yellow bile


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Related to yellow bile: black bile

yellow bile

humor effecting temperament of irritability. [Medieval Physiology: Hall, 130]
Allusions—Cultural, Literary, Biblical, and Historical: A Thematic Dictionary. Copyright 2008 The Gale Group, Inc. All rights reserved.
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(Meanwhile, the desert muse appears, drinks from what appears to be the same green soda can we saw before, and vomits yellow bile.) Such musings are interwoven with more "Prevent" content and, in the video's third part (downstairs), a digital animation that includes a shifting view of an iceberg that takes in the object from upper tip to base, where the iceberg narrows until it morphs into the eye of a webcam device attached to a computer in a bedroom flanked by two posters that transform from a soccer player into a vision of a white nationalist movement, and from a convertible on a beach into a truck carrying militants.
2) Morbid humors (such as body secretions from the blood, black bile, yellow bile)
Blood-letting is based on an ancient medical theory that the four bodily fluids (blood, phlegm, black bile and yellow bile), should stay in balance to preserve health.
These elements were linked to the four seasons and also to the four "humours" inside each human being: yellow bile, black bile, blood and phlegm.
The basis of the word lily-livered lies in the once-held belief that a person's health and temperament are influenced by four bodily fluids, or humors: blood, phlegm, black bile and yellow bile. According to this medieval theory of medicine, yellow bile or choler, the humor that governs anger, spirit and courage, makes a person choleric, or hot-tempered.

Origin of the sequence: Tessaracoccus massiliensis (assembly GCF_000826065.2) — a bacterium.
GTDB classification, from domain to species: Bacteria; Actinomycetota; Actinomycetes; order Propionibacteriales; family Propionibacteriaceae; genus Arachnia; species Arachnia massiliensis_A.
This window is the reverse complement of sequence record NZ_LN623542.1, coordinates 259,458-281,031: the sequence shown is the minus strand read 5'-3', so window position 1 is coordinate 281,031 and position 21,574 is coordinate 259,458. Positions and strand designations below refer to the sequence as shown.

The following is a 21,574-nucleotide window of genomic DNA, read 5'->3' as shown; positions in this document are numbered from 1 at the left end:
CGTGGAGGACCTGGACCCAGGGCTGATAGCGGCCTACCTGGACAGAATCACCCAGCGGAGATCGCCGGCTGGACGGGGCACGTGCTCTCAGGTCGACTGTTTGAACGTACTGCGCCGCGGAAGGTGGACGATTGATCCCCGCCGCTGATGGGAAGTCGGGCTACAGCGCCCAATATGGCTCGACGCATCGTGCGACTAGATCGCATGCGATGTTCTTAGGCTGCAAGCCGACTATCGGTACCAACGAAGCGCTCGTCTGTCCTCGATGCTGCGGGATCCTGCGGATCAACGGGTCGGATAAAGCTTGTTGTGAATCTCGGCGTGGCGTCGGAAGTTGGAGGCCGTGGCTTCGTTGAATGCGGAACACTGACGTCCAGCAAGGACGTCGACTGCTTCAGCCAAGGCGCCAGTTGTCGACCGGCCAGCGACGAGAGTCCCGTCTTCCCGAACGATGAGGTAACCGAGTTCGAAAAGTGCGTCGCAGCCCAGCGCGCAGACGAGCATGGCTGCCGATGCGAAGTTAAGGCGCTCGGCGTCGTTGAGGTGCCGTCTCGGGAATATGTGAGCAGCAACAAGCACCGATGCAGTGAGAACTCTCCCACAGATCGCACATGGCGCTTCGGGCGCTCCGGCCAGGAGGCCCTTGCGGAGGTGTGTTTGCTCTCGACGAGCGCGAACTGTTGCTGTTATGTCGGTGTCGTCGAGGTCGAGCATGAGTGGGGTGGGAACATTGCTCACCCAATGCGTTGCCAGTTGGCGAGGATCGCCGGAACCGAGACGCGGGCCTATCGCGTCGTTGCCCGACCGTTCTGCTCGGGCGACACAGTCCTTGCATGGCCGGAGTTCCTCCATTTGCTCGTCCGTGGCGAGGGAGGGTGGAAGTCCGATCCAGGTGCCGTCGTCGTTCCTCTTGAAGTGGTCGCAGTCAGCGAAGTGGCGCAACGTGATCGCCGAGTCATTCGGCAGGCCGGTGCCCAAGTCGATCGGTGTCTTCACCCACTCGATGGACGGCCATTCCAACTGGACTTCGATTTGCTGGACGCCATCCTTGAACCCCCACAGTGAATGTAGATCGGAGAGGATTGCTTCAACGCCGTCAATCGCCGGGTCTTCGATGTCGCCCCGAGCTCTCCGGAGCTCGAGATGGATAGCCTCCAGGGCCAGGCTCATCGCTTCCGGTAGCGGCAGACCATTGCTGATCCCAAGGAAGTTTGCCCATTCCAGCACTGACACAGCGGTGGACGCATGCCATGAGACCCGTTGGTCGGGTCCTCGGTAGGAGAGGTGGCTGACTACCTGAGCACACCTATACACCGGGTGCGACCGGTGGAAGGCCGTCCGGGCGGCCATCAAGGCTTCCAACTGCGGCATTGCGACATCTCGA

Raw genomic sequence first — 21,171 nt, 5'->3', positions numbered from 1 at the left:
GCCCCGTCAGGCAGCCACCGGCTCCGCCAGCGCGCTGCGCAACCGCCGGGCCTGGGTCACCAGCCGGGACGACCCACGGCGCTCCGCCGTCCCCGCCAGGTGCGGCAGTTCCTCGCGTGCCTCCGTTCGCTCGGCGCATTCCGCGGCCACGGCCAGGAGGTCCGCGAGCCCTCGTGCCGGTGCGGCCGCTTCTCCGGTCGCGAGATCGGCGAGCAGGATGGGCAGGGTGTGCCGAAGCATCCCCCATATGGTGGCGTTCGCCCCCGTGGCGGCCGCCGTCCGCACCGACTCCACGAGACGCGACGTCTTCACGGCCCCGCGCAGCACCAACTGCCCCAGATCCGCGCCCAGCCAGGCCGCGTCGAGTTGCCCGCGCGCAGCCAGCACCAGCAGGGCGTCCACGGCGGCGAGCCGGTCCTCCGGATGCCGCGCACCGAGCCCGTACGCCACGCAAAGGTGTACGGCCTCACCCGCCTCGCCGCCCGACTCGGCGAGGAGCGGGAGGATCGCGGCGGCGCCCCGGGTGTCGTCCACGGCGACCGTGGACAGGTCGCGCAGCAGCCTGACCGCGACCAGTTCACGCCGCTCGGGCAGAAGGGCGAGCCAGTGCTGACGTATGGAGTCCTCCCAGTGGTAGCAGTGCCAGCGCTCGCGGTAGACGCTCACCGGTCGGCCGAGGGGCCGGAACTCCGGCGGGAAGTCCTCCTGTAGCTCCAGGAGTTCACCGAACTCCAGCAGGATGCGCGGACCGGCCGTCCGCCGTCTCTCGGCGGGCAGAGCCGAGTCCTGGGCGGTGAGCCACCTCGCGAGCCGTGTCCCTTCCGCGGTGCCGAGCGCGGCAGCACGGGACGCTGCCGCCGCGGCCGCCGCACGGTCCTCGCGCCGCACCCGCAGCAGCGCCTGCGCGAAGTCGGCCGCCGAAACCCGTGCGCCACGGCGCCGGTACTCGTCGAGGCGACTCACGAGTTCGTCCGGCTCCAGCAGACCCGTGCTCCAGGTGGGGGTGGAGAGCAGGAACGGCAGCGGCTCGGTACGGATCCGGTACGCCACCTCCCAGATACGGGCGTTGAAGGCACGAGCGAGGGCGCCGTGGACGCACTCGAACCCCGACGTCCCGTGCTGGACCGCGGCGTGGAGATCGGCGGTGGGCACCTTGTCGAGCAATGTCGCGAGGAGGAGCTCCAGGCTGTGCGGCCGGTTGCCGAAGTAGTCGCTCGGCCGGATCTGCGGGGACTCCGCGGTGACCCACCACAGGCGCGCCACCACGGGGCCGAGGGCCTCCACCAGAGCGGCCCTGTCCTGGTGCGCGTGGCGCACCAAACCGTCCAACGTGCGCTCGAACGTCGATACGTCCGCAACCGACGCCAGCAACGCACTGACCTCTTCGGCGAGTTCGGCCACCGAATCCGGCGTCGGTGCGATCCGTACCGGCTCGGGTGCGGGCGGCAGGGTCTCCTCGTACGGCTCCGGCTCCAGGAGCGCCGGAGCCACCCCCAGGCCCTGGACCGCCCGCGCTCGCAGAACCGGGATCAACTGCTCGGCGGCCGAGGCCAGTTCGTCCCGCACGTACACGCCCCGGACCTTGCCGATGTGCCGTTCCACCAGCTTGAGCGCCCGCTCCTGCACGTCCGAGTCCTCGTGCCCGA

This volume looks at the prevalent economic thinking before the changes, considering concepts such the circle of justice, household economy and humorism--a transfer of the medical theory separating blood, yellow bile, black bile and phleghm into scholars, merchants, peasants and bureaucrats.
Stones may prevent yellow bile from passing to the intestines and may cause gross damage or critical infections in the bladder, liver or pancreas and if left untreated could become lethal.
It was thought that the nature of tumours depended on mixtures of humours (blood, phlegm, yellow bile and black bile) and their response to stimuli such as fever, injury, fractures and overexertion, present in a particular region of the body.
At the time, medicine was based on the ancient Greek idea that health was a reflection of the balance between the four humours, namely black bile, yellow bile, phlegm and blood.
She begins with the humoral theory in which a subject's health is determined by the equal balance of yellow bile, phlegm, blood and black bile, which are associated with heat, wetness, dryness and coldness respectively.